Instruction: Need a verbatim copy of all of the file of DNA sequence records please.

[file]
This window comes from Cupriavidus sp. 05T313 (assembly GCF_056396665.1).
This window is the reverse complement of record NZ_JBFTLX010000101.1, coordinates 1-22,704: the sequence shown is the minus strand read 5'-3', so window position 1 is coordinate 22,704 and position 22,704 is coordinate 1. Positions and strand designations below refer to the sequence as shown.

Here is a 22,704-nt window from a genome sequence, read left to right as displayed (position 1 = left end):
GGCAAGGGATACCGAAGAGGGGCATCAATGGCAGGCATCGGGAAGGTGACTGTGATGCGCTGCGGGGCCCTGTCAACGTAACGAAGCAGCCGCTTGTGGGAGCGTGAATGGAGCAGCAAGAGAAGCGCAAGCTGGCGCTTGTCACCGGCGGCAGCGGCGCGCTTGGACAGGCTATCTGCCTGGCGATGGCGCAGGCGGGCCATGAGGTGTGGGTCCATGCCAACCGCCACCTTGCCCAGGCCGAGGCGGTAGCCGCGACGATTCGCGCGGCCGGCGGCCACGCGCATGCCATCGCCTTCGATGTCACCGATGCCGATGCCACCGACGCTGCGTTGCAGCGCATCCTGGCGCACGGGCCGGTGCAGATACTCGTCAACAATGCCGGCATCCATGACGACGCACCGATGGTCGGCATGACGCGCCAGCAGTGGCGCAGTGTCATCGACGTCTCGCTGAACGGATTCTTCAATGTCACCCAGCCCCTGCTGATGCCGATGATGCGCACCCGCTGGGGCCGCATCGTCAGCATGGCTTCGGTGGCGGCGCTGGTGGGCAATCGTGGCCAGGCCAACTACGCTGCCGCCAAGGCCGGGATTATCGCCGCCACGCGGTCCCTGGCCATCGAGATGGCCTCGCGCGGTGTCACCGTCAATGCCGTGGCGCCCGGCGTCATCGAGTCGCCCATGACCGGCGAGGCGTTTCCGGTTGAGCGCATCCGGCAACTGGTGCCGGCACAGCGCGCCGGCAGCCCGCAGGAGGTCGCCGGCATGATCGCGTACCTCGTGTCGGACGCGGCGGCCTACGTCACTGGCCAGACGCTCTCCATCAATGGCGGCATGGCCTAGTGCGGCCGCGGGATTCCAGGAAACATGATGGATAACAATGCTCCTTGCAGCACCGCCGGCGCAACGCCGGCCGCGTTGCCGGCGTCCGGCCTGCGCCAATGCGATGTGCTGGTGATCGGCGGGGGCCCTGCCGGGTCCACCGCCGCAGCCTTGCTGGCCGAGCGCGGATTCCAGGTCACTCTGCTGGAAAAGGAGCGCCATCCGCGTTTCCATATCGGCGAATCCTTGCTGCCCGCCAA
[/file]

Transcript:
This window comes from Cupriavidus sp. 05T313 (assembly GCF_056396665.1).
This window is the reverse complement of record NZ_JBFTLX010000101.1, coordinates 1-22,704: the sequence shown is the minus strand read 5'-3', so window position 1 is coordinate 22,704 and position 22,704 is coordinate 1. Positions and strand designations below refer to the sequence as shown.

Here is a 22,704-nt window from a genome sequence, read left to right as displayed (position 1 = left end):
GGCAAGGGATACCGAAGAGGGGCATCAATGGCAGGCATCGGGAAGGTGACTGTGATGCGCTGCGGGGCCCTGTCAACGTAACGAAGCAGCCGCTTGTGGGAGCGTGAATGGAGCAGCAAGAGAAGCGCAAGCTGGCGCTTGTCACCGGCGGCAGCGGCGCGCTTGGACAGGCTATCTGCCTGGCGATGGCGCAGGCGGGCCATGAGGTGTGGGTCCATGCCAACCGCCACCTTGCCCAGGCCGAGGCGGTAGCCGCGACGATTCGCGCGGCCGGCGGCCACGCGCATGCCATCGCCTTCGATGTCACCGATGCCGATGCCACCGACGCTGCGTTGCAGCGCATCCTGGCGCACGGGCCGGTGCAGATACTCGTCAACAATGCCGGCATCCATGACGACGCACCGATGGTCGGCATGACGCGCCAGCAGTGGCGCAGTGTCATCGACGTCTCGCTGAACGGATTCTTCAATGTCACCCAGCCCCTGCTGATGCCGATGATGCGCACCCGCTGGGGCCGCATCGTCAGCATGGCTTCGGTGGCGGCGCTGGTGGGCAATCGTGGCCAGGCCAACTACGCTGCCGCCAAGGCCGGGATTATCGCCGCCACGCGGTCCCTGGCCATCGAGATGGCCTCGCGCGGTGTCACCGTCAATGCCGTGGCGCCCGGCGTCATCGAGTCGCCCATGACCGGCGAGGCGTTTCCGGTTGAGCGCATCCGGCAACTGGTGCCGGCACAGCGCGCCGGCAGCCCGCAGGAGGTCGCCGGCATGATCGCGTACCTCGTGTCGGACGCGGCGGCCTACGTCACTGGCCAGACGCTCTCCATCAATGGCGGCATGGCCTAGTGCGGCCGCGGGATTCCAGGAAACATGATGGATAACAATGCTCCTTGCAGCACCGCCGGCGCAACGCCGGCCGCGTTGCCGGCGTCCGGCCTGCGCCAATGCGATGTGCTGGTGATCGGCGGGGGCCCTGCCGGGTCCACCGCCGCAGCCTTGCTGGCCGAGCGCGGATTCCAGGTCACTCTGCTGGAAAAGGAGCGCCATCCGCGTTTCCATATCGGCGAATCCTTGCTGCCCGCCAA